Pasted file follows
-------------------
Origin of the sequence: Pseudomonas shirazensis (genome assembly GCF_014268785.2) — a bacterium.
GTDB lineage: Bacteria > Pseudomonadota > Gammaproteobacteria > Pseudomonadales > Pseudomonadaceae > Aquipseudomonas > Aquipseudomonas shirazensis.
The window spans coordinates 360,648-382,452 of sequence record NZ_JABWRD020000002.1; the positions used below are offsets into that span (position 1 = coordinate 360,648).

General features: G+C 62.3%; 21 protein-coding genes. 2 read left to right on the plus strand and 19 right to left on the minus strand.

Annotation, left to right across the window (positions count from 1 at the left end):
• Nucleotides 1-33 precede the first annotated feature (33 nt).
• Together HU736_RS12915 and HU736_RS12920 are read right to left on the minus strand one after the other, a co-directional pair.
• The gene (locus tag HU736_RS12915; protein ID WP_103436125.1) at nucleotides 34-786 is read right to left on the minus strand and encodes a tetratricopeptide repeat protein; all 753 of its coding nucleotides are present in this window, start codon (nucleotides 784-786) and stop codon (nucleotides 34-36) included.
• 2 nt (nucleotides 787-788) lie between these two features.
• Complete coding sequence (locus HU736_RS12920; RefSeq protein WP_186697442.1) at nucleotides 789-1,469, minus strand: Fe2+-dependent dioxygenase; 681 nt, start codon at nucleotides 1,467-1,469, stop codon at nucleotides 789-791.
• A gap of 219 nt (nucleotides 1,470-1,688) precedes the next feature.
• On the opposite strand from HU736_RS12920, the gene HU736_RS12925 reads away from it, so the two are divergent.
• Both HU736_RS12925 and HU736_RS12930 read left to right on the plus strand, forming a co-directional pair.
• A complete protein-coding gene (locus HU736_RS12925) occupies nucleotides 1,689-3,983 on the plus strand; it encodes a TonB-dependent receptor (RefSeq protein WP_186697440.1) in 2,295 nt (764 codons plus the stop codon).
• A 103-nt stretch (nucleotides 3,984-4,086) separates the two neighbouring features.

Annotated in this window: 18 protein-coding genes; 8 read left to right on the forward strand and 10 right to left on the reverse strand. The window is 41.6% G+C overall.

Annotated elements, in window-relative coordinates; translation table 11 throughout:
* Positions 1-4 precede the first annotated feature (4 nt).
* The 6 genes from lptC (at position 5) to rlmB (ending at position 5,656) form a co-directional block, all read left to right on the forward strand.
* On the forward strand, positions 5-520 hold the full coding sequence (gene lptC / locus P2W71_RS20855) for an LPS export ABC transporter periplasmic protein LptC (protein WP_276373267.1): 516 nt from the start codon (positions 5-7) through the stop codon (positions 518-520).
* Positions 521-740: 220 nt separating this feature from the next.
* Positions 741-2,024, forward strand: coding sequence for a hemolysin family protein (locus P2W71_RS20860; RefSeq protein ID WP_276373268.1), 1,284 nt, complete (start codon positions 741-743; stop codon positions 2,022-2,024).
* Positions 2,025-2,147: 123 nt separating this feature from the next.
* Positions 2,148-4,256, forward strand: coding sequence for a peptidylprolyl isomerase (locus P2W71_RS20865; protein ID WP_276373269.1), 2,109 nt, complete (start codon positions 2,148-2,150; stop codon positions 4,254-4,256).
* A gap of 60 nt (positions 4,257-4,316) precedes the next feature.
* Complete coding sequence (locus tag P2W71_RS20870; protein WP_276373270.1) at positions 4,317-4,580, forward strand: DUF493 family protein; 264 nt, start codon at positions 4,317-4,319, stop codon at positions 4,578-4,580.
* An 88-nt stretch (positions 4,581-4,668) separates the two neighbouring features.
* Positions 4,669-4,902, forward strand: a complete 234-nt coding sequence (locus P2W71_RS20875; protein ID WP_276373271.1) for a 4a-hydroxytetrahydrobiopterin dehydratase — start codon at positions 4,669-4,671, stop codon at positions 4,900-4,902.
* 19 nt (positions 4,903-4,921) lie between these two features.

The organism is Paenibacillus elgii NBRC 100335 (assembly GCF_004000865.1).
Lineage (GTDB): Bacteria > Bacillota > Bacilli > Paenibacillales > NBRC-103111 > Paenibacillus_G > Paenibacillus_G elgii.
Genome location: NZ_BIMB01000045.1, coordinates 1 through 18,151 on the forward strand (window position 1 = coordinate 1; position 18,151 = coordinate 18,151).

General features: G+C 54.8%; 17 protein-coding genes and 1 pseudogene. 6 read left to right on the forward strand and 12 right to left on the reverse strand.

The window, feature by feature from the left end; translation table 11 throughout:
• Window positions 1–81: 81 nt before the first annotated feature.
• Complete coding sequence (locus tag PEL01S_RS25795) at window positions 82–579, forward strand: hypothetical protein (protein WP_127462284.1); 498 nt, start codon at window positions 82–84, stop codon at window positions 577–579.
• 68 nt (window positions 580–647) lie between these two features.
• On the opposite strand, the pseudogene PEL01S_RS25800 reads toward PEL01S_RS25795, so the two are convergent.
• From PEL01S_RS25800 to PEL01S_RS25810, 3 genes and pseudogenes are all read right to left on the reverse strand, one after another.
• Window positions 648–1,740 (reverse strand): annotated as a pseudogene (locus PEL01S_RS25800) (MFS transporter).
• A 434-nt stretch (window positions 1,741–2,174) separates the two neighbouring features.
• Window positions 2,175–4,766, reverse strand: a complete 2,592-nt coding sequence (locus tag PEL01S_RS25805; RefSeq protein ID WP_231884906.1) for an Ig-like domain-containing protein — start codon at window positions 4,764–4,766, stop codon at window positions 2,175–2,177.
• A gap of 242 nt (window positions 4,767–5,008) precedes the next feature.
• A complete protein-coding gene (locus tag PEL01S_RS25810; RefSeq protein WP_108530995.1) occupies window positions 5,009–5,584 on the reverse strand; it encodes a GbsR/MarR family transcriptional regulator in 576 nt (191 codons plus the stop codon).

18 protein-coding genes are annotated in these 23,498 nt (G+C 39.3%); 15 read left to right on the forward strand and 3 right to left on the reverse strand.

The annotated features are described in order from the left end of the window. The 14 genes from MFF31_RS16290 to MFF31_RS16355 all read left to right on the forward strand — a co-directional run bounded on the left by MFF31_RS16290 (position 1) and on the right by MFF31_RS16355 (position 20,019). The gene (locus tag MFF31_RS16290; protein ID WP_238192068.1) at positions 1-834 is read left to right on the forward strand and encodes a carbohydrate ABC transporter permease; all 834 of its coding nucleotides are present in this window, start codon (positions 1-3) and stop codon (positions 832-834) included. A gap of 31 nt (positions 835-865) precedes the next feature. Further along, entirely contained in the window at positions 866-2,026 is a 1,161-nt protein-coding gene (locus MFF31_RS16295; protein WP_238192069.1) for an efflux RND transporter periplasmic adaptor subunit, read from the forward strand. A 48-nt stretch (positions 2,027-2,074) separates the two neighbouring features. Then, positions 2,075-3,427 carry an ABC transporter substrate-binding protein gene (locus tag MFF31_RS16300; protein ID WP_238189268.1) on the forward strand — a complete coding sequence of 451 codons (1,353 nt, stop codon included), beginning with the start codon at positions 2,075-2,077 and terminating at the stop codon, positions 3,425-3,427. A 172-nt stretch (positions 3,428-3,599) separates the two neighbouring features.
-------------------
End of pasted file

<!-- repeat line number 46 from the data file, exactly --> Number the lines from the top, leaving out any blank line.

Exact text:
The annotated features are described in order from the left end of the window. The 14 genes from MFF31_RS16290 to MFF31_RS16355 all read left to right on the forward strand — a co-directional run bounded on the left by MFF31_RS16290 (position 1) and on the right by MFF31_RS16355 (position 20,019). The gene (locus tag MFF31_RS16290; protein ID WP_238192068.1) at positions 1-834 is read left to right on the forward strand and encodes a carbohydrate ABC transporter permease; all 834 of its coding nucleotides are present in this window, start codon (positions 1-3) and stop codon (positions 832-834) included. A gap of 31 nt (positions 835-865) precedes the next feature. Further along, entirely contained in the window at positions 866-2,026 is a 1,161-nt protein-coding gene (locus MFF31_RS16295; protein WP_238192069.1) for an efflux RND transporter periplasmic adaptor subunit, read from the forward strand. A 48-nt stretch (positions 2,027-2,074) separates the two neighbouring features. Then, positions 2,075-3,427 carry an ABC transporter substrate-binding protein gene (locus tag MFF31_RS16300; protein ID WP_238189268.1) on the forward strand — a complete coding sequence of 451 codons (1,353 nt, stop codon included), beginning with the start codon at positions 2,075-2,077 and terminating at the stop codon, positions 3,425-3,427. A 172-nt stretch (positions 3,428-3,599) separates the two neighbouring features.